When Minority Report was first released in 2002, Steven Spielberg turned to MIT researcher John Underkoffler to create a vision of what the future would look like. Much of the technology in that movie, including drones, targeted advertising, and so on, soon became common.

With the development of the Minority Report TV show, producers have once again turned to MIT researchers, asking Greg Borenstein, a Media Lab graduate, to create the futuristic vision for the show. The show debuts tonight, Sept. 21, at 9 p.m. EDT on Fox.

The technology envisioned by Borenstein is what he thinks we might have 50 years from now.

The first thing that Borenstein came up with was emotionally tailored advertising. Advertising is currently targeted to particular emotions, but Borenstein expects that it will soon also be tailored to the emotions of specific users.

Next up is a 3D version of Skype. With one of the main problems of online communications being that we are talking to flat screens, it is expected that things like virtual reality technology will advance enough to make it seem like the person is standing right there. This would be through a 3D-scanning camera, which would scan each user as they talk, projecting that scan on the other end.

While 3D Skype is conceivable, being able to control animals using a remote control is a little harder to imagine. In the show, we see one of the characters being able to control an entire flock of birds through a remote control. These animals essentially have a chip implanted in their brain. While the technology itself might be there, it's unlikely that every animal that a person could run into would have these chips.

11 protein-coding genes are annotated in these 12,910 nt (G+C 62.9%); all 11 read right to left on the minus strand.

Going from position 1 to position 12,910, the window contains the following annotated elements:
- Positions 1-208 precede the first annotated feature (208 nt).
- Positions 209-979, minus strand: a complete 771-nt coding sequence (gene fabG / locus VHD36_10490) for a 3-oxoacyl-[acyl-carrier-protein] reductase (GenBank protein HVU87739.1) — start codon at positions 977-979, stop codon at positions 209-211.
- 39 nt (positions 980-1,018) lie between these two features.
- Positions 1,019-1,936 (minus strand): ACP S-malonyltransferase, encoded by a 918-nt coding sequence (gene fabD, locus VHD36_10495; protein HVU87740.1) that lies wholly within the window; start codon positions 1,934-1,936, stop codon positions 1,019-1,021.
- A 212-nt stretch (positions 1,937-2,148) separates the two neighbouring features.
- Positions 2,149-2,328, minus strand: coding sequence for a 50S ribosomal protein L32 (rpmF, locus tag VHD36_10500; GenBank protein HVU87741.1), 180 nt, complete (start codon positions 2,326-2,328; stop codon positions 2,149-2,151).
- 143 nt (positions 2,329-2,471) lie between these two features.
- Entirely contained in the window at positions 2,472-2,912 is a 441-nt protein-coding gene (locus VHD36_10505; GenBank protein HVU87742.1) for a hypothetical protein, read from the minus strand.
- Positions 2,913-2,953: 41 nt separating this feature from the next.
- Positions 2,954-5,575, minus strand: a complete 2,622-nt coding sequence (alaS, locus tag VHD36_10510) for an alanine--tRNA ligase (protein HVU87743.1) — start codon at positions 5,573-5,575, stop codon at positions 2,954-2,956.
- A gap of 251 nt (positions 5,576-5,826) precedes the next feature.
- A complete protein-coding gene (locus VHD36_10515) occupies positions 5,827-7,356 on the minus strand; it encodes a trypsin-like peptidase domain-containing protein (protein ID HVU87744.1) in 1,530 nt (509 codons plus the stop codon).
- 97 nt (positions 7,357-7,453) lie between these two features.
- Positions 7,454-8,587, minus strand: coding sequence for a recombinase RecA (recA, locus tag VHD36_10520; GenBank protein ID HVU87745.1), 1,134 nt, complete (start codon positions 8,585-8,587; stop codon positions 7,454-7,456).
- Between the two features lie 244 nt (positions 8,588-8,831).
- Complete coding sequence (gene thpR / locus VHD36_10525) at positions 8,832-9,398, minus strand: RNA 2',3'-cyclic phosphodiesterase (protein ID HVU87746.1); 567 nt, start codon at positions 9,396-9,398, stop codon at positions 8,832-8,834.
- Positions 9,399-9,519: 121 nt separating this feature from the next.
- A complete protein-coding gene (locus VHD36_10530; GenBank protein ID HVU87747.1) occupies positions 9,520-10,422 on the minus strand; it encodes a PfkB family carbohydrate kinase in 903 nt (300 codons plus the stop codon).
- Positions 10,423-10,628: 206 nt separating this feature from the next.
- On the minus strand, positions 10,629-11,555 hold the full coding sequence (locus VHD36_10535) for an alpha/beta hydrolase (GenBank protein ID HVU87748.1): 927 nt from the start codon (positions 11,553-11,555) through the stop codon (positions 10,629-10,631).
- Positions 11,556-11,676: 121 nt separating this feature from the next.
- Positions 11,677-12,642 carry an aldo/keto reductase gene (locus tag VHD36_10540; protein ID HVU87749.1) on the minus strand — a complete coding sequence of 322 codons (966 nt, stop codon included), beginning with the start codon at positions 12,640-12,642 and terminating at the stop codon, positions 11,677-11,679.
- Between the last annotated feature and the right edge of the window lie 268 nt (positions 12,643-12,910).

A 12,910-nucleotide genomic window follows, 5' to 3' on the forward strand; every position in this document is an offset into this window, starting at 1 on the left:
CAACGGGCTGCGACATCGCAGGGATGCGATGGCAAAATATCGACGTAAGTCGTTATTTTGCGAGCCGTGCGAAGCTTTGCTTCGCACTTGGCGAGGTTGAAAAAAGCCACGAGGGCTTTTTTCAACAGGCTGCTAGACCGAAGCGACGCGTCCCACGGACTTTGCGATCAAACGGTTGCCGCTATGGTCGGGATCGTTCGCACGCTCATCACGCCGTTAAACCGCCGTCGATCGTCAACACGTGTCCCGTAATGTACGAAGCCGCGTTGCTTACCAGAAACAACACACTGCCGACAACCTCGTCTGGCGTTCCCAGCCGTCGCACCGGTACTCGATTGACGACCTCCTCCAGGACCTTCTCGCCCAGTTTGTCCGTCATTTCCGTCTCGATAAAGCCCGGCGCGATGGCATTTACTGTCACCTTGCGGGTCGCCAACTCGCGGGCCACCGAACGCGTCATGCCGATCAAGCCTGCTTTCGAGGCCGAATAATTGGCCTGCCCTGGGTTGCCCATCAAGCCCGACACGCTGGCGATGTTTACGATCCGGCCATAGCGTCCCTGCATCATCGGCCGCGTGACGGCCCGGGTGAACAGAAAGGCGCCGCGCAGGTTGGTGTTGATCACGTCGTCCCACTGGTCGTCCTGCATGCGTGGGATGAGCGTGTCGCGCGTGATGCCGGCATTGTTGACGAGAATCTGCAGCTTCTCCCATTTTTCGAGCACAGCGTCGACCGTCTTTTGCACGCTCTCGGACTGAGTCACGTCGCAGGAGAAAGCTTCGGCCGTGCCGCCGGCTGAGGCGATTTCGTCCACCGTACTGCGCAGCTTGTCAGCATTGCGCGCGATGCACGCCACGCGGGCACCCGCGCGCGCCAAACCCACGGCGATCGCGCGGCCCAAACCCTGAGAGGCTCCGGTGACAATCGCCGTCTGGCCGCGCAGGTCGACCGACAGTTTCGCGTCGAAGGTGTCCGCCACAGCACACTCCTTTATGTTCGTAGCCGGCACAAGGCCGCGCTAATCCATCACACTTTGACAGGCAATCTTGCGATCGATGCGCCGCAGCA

In the show we also see an extinct species being brought back to life. This is not so hard to imagine, with people currently working on sequencing the DNA of passenger pigeons, with one being expected to be brought to life in the next few years.

Law enforcement is currently being told that it needs to use on-person cameras so the truth of certain situations can be revealed. In the future, however, those cameras might be found in contact lenses, according to predictions from Borenstein.

Next up are self-driving mega cars. While self-driving technology is currently already on its way, Borenstein envisions a future in which these cars join together to form much larger vehicles. These will be designed to drastically reduce traffic congestion.

Being able to virtually recreate a crime through data collected at the crime scene would be extremely helpful for law enforcement, and according to Borenstein, in the future we might be able to do just that. Augmented reality technology is currently able to pull information about a scene and put data over the top of that video feed. That technology, combined with development in things like the Microsoft HoloLens, could allow law enforcement to recreate what happened in order to see if a particular scenario is viable.

Of course, we won't know exactly what kind of technology we will see in 50 years until, well, it's 50 years from now. But these particular inventions certainly seem exciting.

Via: Fast Co.Create

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